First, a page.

A spike in containerized shipments lifted rail intermodal volume at mid-May, but major North American railroads and short lines are seeing traffic flatten for many cargoes in the bulk carload categories.
The Association of American Railroads said intermodal container and trailer loadings swelled to 273,059 new shipments at 13 major carriers in the U.S., Canada and Mexico during the week ended May 15, from 260,615 the prior week.
For just U.S.-owned lines in the report, the AAR said intermodal volume was the highest since November 2008. The latest week was up 16.2 percent from the same time in 2009, but that compares with a point in the recession when traffic was falling and near its lows.
Yet the numbers are different for an array of bulk shipments that reflect either new factory demand for inputs or how fast they are shipping semi-finished and finished goods by rail. The 377,661 carloads that large North American railroads originated in the May 15 week are down more than 10,000 from three weeks earlier, even though the count is 19.9 percent above the 2009 week.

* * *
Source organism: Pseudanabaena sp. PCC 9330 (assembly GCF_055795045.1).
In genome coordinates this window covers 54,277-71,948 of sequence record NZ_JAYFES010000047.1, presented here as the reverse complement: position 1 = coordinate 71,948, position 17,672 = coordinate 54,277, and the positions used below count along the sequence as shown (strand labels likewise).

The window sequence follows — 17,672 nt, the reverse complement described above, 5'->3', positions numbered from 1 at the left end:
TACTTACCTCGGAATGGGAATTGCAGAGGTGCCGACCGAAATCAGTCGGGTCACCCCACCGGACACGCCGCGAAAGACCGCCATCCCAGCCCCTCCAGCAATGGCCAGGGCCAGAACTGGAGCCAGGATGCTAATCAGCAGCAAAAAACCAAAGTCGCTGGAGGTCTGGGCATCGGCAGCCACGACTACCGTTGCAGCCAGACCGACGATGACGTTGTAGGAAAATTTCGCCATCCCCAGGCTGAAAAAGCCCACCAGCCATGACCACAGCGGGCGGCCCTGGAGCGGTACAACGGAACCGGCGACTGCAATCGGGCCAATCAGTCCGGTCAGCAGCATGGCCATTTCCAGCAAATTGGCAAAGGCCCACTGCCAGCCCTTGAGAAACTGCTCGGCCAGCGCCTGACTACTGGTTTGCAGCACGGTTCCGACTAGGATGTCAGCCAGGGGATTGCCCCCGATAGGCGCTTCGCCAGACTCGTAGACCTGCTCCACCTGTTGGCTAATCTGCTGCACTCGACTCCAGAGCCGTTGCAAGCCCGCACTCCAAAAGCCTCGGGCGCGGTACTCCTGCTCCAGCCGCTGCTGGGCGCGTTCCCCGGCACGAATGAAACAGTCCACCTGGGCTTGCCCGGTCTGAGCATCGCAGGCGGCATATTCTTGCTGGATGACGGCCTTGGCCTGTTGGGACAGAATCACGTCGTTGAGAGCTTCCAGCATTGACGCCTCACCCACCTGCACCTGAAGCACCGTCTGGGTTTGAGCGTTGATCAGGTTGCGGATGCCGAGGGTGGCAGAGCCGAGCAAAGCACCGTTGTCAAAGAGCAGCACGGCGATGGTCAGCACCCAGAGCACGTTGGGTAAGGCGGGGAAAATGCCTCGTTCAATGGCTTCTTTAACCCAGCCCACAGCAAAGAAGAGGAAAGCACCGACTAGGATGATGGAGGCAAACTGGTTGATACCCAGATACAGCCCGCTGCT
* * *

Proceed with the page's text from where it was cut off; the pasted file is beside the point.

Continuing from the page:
Similarly, the tally from 340 short lines in the U.S. and Canada was 95,456 loads of all types in the May 15 week, down about 5,000 units from April 24. RMI’s RailConnect report shows the short line traffic moving in a narrow range since then.
The latest volume of new shipments for small railroads was up from 93,950 new shipments in the week of May 8, however, and up 13.65 percent from a year earlier.
Various rail industry sources, intermodal middlemen and shippers say rail is pulling a larger share of long-haul box moves away from trucking, mainly for goods originating and terminating within the continent. Large North American railroads hauled 238,927 stackable containers in the latest week, and 34,132 trailers that must ride single-decked.
Yet the AAR carload numbers show mild declines from recent highs across coal, chemicals, intermediate metals/products, scrap recycling materials, raw ores and various categories linked to the building industry from wood to glass products.
-- Contact John D. Boyd at firstname.lastname@example.org.